Following the nomination of Olaf Scholz as the SPD’s Chancellor candidate for the 2021 election, leading party figures indicated that they may be willing to enter an SPD-led coalition government, depending on the direction Scholz takes. Scholz, for his part, said, “There are still many questions about the Left Party’s ability to govern, there will certainly be a lot to discuss.”
The Left Party is led by a leadership duo, Katja Kipping and Bernd Riexinger, both of whom are part of the realistic reform camp. In August, both Kipping and Riexinger announced that they would not be seeking re-selection as leaders at the October party conference; since they had been in power for 8 years, and the party constitution states that no party office should be held by the same member for more than eight years, this was not unexpected. Currently it is unclear who may succeed the leaders, reported the Frankfurter Allgemeine, although the parliamentary group leader from Hesse, Janine Wissler, and the Thuringian parliamentary group leader, Susanne Hennig-Wellsow, are being discussed as possible candidates for the party chairmanship.
The parliamentary group is led by Dietmar Bartsch, (a close confidante of former communist SED politician Gregor Gysi) and Amira Mohamed Ali, who is the successor of Sarah Wagenknecht.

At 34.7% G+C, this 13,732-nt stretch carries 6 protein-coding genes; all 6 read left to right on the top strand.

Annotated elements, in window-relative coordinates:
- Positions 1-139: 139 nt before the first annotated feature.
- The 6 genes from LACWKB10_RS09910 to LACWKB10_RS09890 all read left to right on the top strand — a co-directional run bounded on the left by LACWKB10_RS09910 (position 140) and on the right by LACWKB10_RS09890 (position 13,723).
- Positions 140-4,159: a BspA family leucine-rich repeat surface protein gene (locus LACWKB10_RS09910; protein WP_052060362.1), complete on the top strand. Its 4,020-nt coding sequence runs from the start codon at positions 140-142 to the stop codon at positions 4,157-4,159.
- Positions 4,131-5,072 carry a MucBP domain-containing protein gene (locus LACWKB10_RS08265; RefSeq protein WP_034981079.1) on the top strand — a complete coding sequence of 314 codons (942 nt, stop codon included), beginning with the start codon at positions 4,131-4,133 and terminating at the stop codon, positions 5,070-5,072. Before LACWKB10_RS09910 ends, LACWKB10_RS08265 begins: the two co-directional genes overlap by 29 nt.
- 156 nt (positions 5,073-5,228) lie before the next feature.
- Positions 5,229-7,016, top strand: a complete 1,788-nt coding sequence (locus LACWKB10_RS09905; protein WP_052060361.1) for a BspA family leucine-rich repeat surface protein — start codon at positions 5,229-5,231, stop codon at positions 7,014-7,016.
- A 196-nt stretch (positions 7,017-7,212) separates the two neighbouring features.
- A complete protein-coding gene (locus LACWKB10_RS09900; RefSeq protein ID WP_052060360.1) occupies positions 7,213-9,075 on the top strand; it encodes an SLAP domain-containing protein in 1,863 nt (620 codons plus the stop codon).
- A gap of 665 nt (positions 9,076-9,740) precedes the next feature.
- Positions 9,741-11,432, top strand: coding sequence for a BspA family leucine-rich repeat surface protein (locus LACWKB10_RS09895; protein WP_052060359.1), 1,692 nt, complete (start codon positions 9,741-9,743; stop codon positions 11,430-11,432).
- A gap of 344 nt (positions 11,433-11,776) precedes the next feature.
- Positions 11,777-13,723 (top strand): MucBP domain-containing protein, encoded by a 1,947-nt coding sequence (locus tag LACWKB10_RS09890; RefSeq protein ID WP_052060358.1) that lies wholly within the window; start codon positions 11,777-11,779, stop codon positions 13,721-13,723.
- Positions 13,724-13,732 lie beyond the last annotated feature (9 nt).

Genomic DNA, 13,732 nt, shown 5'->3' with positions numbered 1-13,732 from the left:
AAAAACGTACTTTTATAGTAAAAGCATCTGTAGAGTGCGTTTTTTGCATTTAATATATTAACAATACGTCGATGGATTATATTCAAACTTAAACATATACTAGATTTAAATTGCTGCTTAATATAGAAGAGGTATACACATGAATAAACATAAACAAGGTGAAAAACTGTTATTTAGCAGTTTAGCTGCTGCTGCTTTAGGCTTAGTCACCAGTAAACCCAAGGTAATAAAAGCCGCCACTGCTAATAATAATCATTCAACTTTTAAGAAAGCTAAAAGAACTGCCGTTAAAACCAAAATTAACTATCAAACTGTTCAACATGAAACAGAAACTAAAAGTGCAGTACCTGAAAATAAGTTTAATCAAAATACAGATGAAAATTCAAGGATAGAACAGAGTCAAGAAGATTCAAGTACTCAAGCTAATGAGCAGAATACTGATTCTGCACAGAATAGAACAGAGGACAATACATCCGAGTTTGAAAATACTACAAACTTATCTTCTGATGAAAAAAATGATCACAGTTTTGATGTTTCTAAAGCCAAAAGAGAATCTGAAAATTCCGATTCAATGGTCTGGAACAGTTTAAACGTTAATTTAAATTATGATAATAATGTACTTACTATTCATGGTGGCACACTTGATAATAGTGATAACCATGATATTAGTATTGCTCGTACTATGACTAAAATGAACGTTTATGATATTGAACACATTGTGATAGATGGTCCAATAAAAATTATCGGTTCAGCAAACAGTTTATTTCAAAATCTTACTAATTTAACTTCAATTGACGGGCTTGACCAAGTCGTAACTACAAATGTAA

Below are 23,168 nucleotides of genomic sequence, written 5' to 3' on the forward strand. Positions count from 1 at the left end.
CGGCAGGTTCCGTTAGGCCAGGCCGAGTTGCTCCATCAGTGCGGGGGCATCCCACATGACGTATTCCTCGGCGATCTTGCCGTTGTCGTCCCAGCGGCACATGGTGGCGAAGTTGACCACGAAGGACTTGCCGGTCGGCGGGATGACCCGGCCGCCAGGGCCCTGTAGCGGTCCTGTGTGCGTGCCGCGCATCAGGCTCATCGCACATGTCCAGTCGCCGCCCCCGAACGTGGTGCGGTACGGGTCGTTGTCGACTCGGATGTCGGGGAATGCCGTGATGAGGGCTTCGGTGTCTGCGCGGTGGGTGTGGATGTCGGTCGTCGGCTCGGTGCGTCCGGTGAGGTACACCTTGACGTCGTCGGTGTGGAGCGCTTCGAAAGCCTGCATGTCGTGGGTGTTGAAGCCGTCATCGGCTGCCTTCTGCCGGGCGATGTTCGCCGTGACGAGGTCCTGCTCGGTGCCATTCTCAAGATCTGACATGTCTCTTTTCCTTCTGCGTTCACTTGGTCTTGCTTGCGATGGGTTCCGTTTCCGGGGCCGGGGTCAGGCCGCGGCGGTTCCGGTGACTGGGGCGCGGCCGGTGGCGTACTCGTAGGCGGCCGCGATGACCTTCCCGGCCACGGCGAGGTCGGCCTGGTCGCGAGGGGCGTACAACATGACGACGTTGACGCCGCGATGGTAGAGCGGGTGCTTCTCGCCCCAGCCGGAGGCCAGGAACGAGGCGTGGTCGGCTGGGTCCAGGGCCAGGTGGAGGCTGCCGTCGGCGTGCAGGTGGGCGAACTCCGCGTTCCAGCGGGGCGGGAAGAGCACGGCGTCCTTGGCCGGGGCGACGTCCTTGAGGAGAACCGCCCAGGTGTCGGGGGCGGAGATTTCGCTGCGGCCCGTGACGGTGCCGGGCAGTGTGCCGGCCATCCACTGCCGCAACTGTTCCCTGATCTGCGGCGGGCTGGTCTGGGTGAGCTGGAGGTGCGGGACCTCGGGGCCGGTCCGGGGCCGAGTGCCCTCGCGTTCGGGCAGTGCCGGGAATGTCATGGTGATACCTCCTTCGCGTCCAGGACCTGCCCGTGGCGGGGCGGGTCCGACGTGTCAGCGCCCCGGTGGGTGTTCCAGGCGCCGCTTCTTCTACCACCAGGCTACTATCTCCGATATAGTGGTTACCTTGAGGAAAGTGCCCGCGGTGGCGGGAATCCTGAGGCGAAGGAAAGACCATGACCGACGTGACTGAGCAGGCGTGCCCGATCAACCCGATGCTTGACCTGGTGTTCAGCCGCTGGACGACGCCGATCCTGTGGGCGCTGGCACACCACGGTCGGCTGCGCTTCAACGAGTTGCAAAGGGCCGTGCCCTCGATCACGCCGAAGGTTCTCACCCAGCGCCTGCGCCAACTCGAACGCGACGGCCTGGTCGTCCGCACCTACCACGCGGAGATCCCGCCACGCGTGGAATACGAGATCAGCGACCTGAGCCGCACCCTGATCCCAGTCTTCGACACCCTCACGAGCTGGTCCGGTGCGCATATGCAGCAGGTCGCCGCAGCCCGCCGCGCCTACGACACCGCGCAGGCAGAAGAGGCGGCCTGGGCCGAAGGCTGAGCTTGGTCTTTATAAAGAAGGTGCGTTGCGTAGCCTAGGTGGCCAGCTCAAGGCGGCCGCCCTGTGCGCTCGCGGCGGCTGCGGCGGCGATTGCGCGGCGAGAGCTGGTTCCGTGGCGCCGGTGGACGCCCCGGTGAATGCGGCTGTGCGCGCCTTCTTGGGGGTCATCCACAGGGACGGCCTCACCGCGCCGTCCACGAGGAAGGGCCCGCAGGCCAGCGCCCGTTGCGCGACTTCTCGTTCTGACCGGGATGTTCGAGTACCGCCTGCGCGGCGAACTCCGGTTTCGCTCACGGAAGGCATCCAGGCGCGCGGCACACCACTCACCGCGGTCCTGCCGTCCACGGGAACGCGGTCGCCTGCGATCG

Wagenknecht was leader of the parliamentary group until March 2019, and one of the party’s more radically left leaders. While still leader of the parliamentary group, she set up a new movement called Aufstehen (Stand Up), which aimed to unite left-leaning voters and recapture working-class votes lost to the far-right. In contravention of party policy, she argued against open borders and that the immigration of economic migrants should be controlled. Her initiative was opposed by the party and Wagenknecht resigned in March 2019, citing stress.
The presence of the communists regularly leads to outrage among the centre parties and is used as evidence that the Left Party has not yet arrived in the democratic world. This communist section, however, has no political influence on the decision-making structures of the party.
The party’s 2017 manifesto included relatively mild policies such as raising the minimum wage, state pensions and benefits, and making health insurance contributions more fair. A few of the election pledges – for example, no quotas for immigration, banning all weapons exports and withdrawing German soldiers from all mission abroad – were controversial. The open borders policy was hugely controversial within the party itself, as well as amongst voters.
Nevertheless, the hard left continues to make it difficult for the party to win acceptance. Disputes in the party are widely reported. For example, at a strategy conference at the end of February, the positive publicity that the party had gained in Thuringia during the political crisis was thoroughly destroyed. One conference participant stated that even after the revolution, even after the top one percent had been shot, a climate-crisis policy was still needed. This was not received as witty joke, as the participant may have fondly imagined, but used as evidence of the immaturity of the party. Party leader Riexinger’s response wasn’t well received either; he said, “We don’t shoot them, we use them for helpful work.”
The Left Party knows how to make life difficult for itself.